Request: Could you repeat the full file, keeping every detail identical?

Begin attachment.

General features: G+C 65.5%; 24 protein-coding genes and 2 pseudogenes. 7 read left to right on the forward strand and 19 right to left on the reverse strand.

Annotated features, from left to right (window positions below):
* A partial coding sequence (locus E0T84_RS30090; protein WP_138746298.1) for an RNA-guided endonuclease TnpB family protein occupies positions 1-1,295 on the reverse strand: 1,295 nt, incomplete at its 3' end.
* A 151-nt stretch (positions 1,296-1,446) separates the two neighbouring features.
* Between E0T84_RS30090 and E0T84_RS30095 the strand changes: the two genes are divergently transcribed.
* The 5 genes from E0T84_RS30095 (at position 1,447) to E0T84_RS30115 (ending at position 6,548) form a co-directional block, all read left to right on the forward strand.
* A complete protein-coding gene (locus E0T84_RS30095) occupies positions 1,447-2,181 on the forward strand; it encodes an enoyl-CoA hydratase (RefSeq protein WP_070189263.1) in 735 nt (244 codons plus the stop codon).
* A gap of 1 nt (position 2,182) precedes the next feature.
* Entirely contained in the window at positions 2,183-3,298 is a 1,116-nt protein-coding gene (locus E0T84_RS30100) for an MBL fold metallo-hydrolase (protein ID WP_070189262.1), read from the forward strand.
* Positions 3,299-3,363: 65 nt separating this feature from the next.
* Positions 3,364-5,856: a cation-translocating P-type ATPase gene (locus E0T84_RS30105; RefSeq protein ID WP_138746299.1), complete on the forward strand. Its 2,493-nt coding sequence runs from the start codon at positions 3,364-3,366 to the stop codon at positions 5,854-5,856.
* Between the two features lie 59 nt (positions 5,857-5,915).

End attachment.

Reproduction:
General features: G+C 65.5%; 24 protein-coding genes and 2 pseudogenes. 7 read left to right on the forward strand and 19 right to left on the reverse strand.

Annotated features, from left to right (window positions below):
* A partial coding sequence (locus E0T84_RS30090; protein WP_138746298.1) for an RNA-guided endonuclease TnpB family protein occupies positions 1-1,295 on the reverse strand: 1,295 nt, incomplete at its 3' end.
* A 151-nt stretch (positions 1,296-1,446) separates the two neighbouring features.
* Between E0T84_RS30090 and E0T84_RS30095 the strand changes: the two genes are divergently transcribed.
* The 5 genes from E0T84_RS30095 (at position 1,447) to E0T84_RS30115 (ending at position 6,548) form a co-directional block, all read left to right on the forward strand.
* A complete protein-coding gene (locus E0T84_RS30095) occupies positions 1,447-2,181 on the forward strand; it encodes an enoyl-CoA hydratase (RefSeq protein WP_070189263.1) in 735 nt (244 codons plus the stop codon).
* A gap of 1 nt (position 2,182) precedes the next feature.
* Entirely contained in the window at positions 2,183-3,298 is a 1,116-nt protein-coding gene (locus E0T84_RS30100) for an MBL fold metallo-hydrolase (protein ID WP_070189262.1), read from the forward strand.
* Positions 3,299-3,363: 65 nt separating this feature from the next.
* Positions 3,364-5,856: a cation-translocating P-type ATPase gene (locus E0T84_RS30105; RefSeq protein ID WP_138746299.1), complete on the forward strand. Its 2,493-nt coding sequence runs from the start codon at positions 3,364-3,366 to the stop codon at positions 5,854-5,856.
* Between the two features lie 59 nt (positions 5,857-5,915).